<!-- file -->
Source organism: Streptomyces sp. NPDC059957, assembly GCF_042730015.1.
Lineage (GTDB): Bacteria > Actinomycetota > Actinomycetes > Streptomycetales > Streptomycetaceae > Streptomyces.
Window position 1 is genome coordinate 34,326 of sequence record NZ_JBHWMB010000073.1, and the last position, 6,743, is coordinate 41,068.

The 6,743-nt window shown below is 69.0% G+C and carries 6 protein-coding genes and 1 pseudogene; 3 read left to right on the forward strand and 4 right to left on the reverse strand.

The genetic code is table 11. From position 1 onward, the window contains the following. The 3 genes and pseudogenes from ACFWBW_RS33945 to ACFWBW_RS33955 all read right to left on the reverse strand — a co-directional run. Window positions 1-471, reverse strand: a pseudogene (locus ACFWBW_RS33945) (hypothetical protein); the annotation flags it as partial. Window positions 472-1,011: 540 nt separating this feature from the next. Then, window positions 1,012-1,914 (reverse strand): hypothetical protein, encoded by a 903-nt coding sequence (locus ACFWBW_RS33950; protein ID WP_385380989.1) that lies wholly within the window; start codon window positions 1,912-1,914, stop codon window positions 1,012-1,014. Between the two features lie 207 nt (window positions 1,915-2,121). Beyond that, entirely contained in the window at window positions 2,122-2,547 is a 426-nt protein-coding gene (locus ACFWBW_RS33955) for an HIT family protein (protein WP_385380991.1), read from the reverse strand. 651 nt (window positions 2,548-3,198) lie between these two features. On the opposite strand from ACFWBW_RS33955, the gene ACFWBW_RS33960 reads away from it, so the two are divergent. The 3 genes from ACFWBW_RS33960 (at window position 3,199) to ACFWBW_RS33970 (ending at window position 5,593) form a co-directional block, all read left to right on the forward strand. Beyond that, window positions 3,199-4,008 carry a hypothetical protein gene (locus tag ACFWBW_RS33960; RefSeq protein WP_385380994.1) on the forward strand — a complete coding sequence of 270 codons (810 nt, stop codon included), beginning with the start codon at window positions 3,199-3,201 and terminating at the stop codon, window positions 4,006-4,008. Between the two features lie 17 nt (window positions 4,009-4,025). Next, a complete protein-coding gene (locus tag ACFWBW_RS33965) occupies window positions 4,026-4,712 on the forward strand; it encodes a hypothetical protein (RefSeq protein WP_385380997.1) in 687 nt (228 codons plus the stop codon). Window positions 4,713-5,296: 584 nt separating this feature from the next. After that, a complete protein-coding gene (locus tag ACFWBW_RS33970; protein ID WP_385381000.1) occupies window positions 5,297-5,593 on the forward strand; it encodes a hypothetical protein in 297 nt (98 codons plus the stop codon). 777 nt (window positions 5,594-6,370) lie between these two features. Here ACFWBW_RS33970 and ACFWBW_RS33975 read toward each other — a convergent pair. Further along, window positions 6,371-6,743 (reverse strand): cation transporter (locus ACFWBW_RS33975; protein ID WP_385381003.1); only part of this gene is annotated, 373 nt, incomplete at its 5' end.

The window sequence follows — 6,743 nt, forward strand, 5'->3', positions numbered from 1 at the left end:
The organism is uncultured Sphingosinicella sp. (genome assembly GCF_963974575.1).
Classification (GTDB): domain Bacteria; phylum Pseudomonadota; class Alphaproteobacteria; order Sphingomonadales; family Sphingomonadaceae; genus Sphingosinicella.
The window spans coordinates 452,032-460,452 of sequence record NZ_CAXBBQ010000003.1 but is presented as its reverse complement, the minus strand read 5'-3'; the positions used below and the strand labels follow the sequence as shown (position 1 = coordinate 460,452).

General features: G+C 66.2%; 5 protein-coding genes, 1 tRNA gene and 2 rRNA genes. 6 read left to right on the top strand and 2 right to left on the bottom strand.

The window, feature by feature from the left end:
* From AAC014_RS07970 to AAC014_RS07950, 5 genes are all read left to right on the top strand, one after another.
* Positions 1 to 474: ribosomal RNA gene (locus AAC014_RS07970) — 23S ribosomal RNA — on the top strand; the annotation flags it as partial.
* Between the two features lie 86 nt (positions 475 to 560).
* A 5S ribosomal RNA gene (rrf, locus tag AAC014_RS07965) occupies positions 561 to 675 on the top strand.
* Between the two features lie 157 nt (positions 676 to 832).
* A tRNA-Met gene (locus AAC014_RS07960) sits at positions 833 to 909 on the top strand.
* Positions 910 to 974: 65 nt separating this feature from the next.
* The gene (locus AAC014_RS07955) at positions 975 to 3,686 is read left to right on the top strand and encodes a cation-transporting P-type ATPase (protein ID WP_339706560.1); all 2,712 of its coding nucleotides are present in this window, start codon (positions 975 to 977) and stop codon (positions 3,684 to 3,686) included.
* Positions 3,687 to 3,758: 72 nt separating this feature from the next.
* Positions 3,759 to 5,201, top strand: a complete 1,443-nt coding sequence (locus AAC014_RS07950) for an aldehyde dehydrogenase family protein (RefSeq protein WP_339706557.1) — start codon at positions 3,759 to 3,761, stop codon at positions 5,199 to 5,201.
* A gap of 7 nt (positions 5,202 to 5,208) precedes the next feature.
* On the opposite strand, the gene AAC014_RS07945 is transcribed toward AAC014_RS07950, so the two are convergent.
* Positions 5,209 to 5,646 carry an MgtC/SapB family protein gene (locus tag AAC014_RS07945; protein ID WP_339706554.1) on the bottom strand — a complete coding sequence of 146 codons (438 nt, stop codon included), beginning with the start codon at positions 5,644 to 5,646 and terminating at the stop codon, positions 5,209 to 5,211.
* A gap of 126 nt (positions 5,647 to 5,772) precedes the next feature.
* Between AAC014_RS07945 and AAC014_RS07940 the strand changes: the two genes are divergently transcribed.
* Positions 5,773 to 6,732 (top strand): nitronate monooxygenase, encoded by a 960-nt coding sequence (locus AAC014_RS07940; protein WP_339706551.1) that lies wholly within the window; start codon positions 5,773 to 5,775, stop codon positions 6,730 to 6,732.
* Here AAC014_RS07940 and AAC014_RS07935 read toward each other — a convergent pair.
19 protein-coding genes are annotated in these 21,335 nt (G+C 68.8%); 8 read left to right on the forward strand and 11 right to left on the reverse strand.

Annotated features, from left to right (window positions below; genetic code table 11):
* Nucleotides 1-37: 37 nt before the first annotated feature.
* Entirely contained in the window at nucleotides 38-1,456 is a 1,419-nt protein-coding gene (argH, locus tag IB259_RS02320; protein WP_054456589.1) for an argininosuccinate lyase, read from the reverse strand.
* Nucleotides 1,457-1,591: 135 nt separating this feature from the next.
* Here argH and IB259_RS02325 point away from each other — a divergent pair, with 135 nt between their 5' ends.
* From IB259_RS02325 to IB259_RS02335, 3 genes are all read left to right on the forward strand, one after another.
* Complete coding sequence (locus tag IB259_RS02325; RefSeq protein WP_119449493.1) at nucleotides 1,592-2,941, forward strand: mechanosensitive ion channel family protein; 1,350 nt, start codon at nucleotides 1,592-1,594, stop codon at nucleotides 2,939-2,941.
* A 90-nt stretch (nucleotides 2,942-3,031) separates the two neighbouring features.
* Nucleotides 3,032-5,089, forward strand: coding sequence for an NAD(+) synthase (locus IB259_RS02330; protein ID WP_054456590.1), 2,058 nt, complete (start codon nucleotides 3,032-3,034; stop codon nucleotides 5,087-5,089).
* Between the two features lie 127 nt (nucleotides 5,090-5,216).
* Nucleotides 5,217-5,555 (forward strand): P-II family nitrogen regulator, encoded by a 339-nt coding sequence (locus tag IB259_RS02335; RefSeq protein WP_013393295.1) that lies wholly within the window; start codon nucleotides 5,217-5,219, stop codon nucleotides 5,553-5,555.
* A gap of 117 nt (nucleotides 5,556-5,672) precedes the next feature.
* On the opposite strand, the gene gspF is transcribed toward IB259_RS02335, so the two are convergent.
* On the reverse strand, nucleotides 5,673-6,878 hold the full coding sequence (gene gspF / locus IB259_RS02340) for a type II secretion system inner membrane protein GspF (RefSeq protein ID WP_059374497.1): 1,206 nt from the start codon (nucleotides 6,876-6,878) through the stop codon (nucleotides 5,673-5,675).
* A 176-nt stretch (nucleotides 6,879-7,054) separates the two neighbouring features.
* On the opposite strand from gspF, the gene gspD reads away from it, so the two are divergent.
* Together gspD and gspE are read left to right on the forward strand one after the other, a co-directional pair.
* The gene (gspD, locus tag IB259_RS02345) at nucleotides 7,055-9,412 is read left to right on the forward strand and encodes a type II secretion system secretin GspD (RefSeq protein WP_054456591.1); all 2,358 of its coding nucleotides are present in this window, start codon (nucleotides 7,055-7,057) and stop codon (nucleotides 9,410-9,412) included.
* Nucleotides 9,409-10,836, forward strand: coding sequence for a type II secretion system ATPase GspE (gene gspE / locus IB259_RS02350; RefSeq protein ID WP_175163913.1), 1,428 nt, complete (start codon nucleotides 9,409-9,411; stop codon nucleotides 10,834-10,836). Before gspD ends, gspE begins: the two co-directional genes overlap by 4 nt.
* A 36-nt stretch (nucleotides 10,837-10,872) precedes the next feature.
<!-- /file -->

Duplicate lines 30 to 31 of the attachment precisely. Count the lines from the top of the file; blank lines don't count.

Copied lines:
Annotated features, from left to right (window positions below; genetic code table 11):
* Nucleotides 1-37: 37 nt before the first annotated feature.